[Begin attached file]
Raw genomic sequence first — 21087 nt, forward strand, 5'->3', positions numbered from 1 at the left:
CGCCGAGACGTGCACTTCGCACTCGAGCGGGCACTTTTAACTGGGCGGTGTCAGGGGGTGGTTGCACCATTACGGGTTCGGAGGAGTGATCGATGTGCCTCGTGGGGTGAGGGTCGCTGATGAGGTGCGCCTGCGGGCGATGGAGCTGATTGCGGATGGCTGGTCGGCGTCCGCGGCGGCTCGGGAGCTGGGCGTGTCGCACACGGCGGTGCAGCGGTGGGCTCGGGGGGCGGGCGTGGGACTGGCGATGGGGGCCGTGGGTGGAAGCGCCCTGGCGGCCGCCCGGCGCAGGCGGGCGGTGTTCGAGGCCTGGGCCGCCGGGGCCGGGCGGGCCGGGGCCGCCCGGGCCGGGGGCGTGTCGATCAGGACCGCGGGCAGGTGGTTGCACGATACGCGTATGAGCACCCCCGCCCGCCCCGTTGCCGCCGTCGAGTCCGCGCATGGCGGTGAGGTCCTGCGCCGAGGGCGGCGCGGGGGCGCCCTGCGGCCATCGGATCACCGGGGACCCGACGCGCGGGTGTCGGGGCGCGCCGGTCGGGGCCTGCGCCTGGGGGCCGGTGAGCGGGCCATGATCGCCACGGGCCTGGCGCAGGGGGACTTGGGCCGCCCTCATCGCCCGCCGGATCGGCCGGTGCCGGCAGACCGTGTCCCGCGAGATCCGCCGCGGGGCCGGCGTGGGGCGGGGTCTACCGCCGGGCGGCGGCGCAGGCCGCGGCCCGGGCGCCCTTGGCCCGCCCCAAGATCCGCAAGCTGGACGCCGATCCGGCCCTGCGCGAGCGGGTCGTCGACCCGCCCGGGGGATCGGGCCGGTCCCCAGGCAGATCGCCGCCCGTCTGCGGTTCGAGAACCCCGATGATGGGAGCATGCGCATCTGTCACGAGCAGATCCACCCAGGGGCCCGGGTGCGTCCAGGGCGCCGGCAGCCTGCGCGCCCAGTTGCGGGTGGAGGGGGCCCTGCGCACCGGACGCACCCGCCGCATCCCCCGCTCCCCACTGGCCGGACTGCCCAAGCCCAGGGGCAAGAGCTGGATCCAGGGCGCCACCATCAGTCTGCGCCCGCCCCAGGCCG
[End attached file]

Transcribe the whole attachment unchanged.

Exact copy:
Raw genomic sequence first — 21087 nt, forward strand, 5'->3', positions numbered from 1 at the left:
CGCCGAGACGTGCACTTCGCACTCGAGCGGGCACTTTTAACTGGGCGGTGTCAGGGGGTGGTTGCACCATTACGGGTTCGGAGGAGTGATCGATGTGCCTCGTGGGGTGAGGGTCGCTGATGAGGTGCGCCTGCGGGCGATGGAGCTGATTGCGGATGGCTGGTCGGCGTCCGCGGCGGCTCGGGAGCTGGGCGTGTCGCACACGGCGGTGCAGCGGTGGGCTCGGGGGGCGGGCGTGGGACTGGCGATGGGGGCCGTGGGTGGAAGCGCCCTGGCGGCCGCCCGGCGCAGGCGGGCGGTGTTCGAGGCCTGGGCCGCCGGGGCCGGGCGGGCCGGGGCCGCCCGGGCCGGGGGCGTGTCGATCAGGACCGCGGGCAGGTGGTTGCACGATACGCGTATGAGCACCCCCGCCCGCCCCGTTGCCGCCGTCGAGTCCGCGCATGGCGGTGAGGTCCTGCGCCGAGGGCGGCGCGGGGGCGCCCTGCGGCCATCGGATCACCGGGGACCCGACGCGCGGGTGTCGGGGCGCGCCGGTCGGGGCCTGCGCCTGGGGGCCGGTGAGCGGGCCATGATCGCCACGGGCCTGGCGCAGGGGGACTTGGGCCGCCCTCATCGCCCGCCGGATCGGCCGGTGCCGGCAGACCGTGTCCCGCGAGATCCGCCGCGGGGCCGGCGTGGGGCGGGGTCTACCGCCGGGCGGCGGCGCAGGCCGCGGCCCGGGCGCCCTTGGCCCGCCCCAAGATCCGCAAGCTGGACGCCGATCCGGCCCTGCGCGAGCGGGTCGTCGACCCGCCCGGGGGATCGGGCCGGTCCCCAGGCAGATCGCCGCCCGTCTGCGGTTCGAGAACCCCGATGATGGGAGCATGCGCATCTGTCACGAGCAGATCCACCCAGGGGCCCGGGTGCGTCCAGGGCGCCGGCAGCCTGCGCGCCCAGTTGCGGGTGGAGGGGGCCCTGCGCACCGGACGCACCCGCCGCATCCCCCGCTCCCCACTGGCCGGACTGCCCAAGCCCAGGGGCAAGAGCTGGATCCAGGGCGCCACCATCAGTCTGCGCCCGCCCCAGGCCG